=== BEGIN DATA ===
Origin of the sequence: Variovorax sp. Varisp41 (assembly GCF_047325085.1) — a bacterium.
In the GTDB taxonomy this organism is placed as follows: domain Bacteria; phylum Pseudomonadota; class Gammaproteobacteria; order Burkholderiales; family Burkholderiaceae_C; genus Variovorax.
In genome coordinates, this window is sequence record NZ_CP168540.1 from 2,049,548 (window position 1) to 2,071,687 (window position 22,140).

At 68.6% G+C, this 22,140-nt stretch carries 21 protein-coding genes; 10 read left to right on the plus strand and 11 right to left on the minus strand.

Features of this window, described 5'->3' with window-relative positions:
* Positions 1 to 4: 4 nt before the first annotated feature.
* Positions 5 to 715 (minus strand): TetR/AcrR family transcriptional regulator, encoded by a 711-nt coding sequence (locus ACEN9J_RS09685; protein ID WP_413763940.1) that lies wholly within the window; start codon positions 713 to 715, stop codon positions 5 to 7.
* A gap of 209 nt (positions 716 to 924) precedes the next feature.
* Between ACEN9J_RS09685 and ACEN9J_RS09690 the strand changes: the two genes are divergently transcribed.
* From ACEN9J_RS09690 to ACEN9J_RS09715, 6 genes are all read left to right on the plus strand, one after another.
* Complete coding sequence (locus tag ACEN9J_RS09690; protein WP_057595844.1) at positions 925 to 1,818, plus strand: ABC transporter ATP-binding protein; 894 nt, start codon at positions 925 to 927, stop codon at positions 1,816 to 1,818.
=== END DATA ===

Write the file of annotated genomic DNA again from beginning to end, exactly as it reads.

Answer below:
Origin of the sequence: Variovorax sp. Varisp41 (assembly GCF_047325085.1) — a bacterium.
In the GTDB taxonomy this organism is placed as follows: domain Bacteria; phylum Pseudomonadota; class Gammaproteobacteria; order Burkholderiales; family Burkholderiaceae_C; genus Variovorax.
In genome coordinates, this window is sequence record NZ_CP168540.1 from 2,049,548 (window position 1) to 2,071,687 (window position 22,140).

At 68.6% G+C, this 22,140-nt stretch carries 21 protein-coding genes; 10 read left to right on the plus strand and 11 right to left on the minus strand.

Features of this window, described 5'->3' with window-relative positions:
* Positions 1 to 4: 4 nt before the first annotated feature.
* Positions 5 to 715 (minus strand): TetR/AcrR family transcriptional regulator, encoded by a 711-nt coding sequence (locus ACEN9J_RS09685; protein ID WP_413763940.1) that lies wholly within the window; start codon positions 713 to 715, stop codon positions 5 to 7.
* A gap of 209 nt (positions 716 to 924) precedes the next feature.
* Between ACEN9J_RS09685 and ACEN9J_RS09690 the strand changes: the two genes are divergently transcribed.
* From ACEN9J_RS09690 to ACEN9J_RS09715, 6 genes are all read left to right on the plus strand, one after another.
* Complete coding sequence (locus tag ACEN9J_RS09690; protein WP_057595844.1) at positions 925 to 1,818, plus strand: ABC transporter ATP-binding protein; 894 nt, start codon at positions 925 to 927, stop codon at positions 1,816 to 1,818.